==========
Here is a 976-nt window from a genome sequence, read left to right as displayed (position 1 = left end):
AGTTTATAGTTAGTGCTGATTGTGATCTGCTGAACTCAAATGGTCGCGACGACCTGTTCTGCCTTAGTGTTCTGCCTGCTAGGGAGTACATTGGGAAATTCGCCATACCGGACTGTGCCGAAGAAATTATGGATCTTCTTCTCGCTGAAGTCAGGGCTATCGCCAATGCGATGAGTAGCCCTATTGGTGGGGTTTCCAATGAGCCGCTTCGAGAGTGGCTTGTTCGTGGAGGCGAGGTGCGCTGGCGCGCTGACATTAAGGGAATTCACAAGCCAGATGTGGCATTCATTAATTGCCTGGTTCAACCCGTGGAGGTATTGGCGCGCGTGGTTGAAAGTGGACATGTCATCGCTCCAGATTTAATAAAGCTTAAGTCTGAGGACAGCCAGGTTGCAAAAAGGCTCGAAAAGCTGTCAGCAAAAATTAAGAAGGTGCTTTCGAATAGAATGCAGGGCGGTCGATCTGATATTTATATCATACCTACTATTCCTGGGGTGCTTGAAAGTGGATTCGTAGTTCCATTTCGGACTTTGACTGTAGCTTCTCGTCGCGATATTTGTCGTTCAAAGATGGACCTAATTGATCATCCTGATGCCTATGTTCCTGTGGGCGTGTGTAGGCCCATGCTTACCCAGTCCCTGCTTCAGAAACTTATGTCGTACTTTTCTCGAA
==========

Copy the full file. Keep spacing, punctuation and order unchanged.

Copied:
Here is a 976-nt window from a genome sequence, read left to right as displayed (position 1 = left end):
AGTTTATAGTTAGTGCTGATTGTGATCTGCTGAACTCAAATGGTCGCGACGACCTGTTCTGCCTTAGTGTTCTGCCTGCTAGGGAGTACATTGGGAAATTCGCCATACCGGACTGTGCCGAAGAAATTATGGATCTTCTTCTCGCTGAAGTCAGGGCTATCGCCAATGCGATGAGTAGCCCTATTGGTGGGGTTTCCAATGAGCCGCTTCGAGAGTGGCTTGTTCGTGGAGGCGAGGTGCGCTGGCGCGCTGACATTAAGGGAATTCACAAGCCAGATGTGGCATTCATTAATTGCCTGGTTCAACCCGTGGAGGTATTGGCGCGCGTGGTTGAAAGTGGACATGTCATCGCTCCAGATTTAATAAAGCTTAAGTCTGAGGACAGCCAGGTTGCAAAAAGGCTCGAAAAGCTGTCAGCAAAAATTAAGAAGGTGCTTTCGAATAGAATGCAGGGCGGTCGATCTGATATTTATATCATACCTACTATTCCTGGGGTGCTTGAAAGTGGATTCGTAGTTCCATTTCGGACTTTGACTGTAGCTTCTCGTCGCGATATTTGTCGTTCAAAGATGGACCTAATTGATCATCCTGATGCCTATGTTCCTGTGGGCGTGTGTAGGCCCATGCTTACCCAGTCCCTGCTTCAGAAACTTATGTCGTACTTTTCTCGAA